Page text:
Co-occurrence of rhino-orbital mucormycosis and acute lymphoblastic leukemia post-COVID-19 infection in a young adolescent male: A case report from a low middle-income country

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Key Clinical Message: Immunosuppression from B-acute lymphoblastic leukemia (B-ALL) chemotherapy and a preceding COVID-19 infection may predispose patients to rare complications such as rhino-orbital mucormycosis. Hence, a high index of suspicion should be maintained by physicians (and oncologists) if patients undergoing B-ALL treatment present with orofacial symptoms and ophthalmological manifestations such as peri-orbital swelling, ophthalmoplegia, and loss of vision, suggestive of infection. Abstract: Mucormycosis is a severe fungal infection that poses significant mortality and morbidity risks, particularly in immunocompromised individuals. We present a rare case of a 16-year-old patient with rhino-orbital mucormycosis following B-acute lymphoblastic leukemia (B-ALL) treatment and concurrent COVID-19 infection. We describe the clinical presentation, diagnosis, treatment, and outcome of this patient, and discuss the possible interactions and implications of these three conditions. A young 16-year-old male patient without significant clinical history was admitted with complaints of low-grade intermittent fever, fatigue, malaise, restlessness, and unexplained weight loss for the past 2 months. A bone marrow biopsy confirmed the diagnosis of B-ALL. Following the diagnosis of B-ALL, the patient underwent initiation of chemotherapy. Following the initial two cycles of chemotherapy, the patient experienced fever and cough and tested positive for COVID-19 infection. Nearly a week later, the patient presented to the chemotherapy emergency department with a clinical picture characterized by a fever up to 39°C associated with left facial swelling, severe headache, purulent rhinorrhea, and foreign body sensation in the ipsilateral nostril. The following day, erythema and left eyelid edema were observed, with ocular opening limitation. The diagnosis was confirmed based on the positive result of polymerase chain reaction for left-sided mucormycosis. Initial administration of liposomal and lipid amphotericin B at 1–1.5 mg/kg/d doses for 4–6 weeks was followed by surgical debridement of necrotic tissue on the left side of the face and nose. Subsequent ophthalmological examinations showed normal conditions of the left eye. The case underscores the importance of heightened clinical suspicion, early diagnosis through imaging and molecular techniques, aggressive multimodal therapy, and close interdisciplinary collaboration for improved outcomes in such rare and challenging clinical scenarios.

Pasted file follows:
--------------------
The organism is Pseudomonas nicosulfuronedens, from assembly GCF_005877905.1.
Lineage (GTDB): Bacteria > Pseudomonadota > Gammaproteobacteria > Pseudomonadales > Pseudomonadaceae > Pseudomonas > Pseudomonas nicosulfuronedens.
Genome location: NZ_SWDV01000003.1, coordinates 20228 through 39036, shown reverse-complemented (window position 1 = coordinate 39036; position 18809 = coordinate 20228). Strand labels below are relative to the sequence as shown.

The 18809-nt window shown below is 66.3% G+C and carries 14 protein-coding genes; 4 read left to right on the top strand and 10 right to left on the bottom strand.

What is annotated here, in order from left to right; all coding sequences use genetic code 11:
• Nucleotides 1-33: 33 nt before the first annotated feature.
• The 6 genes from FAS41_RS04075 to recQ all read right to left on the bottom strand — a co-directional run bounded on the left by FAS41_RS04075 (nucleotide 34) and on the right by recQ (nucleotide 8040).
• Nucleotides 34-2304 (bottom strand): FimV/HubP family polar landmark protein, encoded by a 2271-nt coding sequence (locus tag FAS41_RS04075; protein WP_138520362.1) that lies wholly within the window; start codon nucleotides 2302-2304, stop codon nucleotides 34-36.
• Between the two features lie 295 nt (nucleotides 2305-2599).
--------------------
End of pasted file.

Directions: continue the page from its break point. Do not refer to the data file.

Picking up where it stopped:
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Clinical Case Reports





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